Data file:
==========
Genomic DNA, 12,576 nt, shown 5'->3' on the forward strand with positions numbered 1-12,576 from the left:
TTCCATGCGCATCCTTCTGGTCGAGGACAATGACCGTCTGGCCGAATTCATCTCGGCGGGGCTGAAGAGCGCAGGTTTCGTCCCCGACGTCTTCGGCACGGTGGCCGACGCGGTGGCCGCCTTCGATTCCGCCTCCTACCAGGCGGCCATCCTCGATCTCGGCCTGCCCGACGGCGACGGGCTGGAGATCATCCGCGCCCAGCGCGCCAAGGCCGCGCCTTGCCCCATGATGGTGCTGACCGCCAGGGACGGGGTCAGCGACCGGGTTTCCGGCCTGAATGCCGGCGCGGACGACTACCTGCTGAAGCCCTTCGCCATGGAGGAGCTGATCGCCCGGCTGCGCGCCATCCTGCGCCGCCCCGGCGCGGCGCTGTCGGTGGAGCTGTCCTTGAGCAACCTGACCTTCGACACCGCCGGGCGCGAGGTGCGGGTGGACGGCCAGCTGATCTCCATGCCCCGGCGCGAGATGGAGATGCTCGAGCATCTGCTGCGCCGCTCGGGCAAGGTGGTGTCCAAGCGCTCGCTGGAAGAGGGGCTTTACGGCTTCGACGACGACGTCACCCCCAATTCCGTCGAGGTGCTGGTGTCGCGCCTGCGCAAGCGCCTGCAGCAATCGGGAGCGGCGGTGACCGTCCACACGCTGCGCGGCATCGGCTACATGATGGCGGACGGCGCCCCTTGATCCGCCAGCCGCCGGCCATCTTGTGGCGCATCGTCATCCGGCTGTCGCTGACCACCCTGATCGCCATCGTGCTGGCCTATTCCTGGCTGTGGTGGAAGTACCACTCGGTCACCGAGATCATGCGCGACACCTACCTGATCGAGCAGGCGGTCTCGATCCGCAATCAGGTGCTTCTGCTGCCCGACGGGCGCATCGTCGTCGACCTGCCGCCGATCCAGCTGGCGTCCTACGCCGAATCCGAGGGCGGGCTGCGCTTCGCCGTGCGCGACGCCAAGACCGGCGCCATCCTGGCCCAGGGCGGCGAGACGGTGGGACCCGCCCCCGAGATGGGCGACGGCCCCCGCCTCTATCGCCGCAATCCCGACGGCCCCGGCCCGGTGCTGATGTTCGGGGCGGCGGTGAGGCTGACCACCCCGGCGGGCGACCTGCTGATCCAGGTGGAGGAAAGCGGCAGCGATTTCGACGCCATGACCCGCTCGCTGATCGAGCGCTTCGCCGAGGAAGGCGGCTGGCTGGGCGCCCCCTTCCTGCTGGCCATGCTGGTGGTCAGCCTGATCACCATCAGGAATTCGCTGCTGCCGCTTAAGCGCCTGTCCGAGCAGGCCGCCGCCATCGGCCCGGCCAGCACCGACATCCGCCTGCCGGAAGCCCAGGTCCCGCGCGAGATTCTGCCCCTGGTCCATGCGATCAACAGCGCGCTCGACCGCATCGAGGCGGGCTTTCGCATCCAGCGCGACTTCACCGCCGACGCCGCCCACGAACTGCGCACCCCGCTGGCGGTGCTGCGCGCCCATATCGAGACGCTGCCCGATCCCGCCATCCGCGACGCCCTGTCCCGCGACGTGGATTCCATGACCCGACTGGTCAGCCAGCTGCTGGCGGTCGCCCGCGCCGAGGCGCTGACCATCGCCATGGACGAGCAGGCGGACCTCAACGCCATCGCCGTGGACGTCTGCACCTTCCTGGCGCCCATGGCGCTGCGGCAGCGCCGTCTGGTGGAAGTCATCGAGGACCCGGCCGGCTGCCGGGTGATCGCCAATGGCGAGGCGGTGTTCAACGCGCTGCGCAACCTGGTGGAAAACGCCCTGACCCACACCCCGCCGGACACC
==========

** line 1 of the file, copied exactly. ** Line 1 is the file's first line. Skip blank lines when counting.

Genomic DNA, 12,576 nt, shown 5'->3' on the forward strand with positions numbered 1-12,576 from the left: